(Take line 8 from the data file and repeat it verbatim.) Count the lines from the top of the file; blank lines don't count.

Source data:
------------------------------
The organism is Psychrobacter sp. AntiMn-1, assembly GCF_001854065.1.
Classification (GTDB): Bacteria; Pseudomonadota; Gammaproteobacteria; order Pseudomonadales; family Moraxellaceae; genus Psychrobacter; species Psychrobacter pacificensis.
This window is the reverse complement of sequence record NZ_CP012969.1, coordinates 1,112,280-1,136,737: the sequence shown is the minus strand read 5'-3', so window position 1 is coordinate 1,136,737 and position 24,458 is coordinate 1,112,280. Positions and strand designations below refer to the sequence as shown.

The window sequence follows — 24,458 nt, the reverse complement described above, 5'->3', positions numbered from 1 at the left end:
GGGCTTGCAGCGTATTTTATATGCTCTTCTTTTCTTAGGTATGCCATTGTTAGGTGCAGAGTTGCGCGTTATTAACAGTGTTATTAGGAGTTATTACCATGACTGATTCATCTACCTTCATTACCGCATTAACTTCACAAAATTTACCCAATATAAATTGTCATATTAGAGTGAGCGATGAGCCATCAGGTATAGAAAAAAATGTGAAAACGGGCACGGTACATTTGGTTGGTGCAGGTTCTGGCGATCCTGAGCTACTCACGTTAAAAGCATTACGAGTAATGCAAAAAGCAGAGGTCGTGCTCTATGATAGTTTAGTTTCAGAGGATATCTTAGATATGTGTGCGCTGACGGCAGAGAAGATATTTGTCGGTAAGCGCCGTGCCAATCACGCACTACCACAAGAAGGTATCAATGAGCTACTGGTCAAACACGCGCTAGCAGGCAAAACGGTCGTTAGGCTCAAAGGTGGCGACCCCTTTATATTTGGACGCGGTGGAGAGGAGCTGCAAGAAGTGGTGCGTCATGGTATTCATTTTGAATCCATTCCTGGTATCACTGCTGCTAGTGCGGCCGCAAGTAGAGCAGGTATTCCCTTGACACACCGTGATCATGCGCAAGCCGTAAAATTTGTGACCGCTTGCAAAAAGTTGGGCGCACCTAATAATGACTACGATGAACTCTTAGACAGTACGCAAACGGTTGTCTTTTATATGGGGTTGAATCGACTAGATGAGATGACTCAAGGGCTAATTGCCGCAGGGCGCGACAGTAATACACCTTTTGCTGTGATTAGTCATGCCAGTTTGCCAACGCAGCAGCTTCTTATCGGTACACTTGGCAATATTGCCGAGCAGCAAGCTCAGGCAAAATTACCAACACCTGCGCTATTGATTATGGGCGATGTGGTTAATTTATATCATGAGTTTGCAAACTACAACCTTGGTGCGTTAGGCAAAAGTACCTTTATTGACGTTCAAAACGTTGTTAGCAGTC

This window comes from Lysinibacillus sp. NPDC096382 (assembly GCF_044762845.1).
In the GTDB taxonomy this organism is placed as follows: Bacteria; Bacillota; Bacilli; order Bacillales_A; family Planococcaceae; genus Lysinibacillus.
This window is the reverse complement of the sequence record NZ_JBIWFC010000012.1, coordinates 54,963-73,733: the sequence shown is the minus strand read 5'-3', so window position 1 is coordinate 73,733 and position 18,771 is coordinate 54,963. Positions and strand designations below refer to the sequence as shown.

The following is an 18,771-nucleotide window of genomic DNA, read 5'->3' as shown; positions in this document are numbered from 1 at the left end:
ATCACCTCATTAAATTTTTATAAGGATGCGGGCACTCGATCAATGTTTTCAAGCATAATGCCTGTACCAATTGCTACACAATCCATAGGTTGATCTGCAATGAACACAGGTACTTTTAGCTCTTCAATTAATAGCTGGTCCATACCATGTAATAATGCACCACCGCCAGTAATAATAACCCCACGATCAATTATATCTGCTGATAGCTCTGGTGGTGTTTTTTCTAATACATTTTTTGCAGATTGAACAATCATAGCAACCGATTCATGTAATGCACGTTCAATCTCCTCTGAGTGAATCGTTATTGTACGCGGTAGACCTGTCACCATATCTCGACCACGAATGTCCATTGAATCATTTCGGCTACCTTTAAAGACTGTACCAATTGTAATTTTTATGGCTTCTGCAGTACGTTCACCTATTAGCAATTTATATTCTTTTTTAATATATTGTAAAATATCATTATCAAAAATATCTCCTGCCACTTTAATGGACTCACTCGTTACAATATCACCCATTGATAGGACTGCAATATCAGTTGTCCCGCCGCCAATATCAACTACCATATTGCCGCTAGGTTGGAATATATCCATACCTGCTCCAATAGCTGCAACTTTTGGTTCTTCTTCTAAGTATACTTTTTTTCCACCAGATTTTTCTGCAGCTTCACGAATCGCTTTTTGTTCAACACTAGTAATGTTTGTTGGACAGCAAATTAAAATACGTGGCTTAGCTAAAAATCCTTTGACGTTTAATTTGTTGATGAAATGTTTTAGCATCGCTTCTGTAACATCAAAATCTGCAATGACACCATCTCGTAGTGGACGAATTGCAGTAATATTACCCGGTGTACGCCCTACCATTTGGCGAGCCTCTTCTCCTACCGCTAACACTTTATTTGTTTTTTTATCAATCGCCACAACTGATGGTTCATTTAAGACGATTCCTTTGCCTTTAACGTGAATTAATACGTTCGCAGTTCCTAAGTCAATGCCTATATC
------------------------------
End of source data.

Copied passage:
This window is the reverse complement of the sequence record NZ_JBIWFC010000012.1, coordinates 54,963-73,733: the sequence shown is the minus strand read 5'-3', so window position 1 is coordinate 73,733 and position 18,771 is coordinate 54,963. Positions and strand designations below refer to the sequence as shown.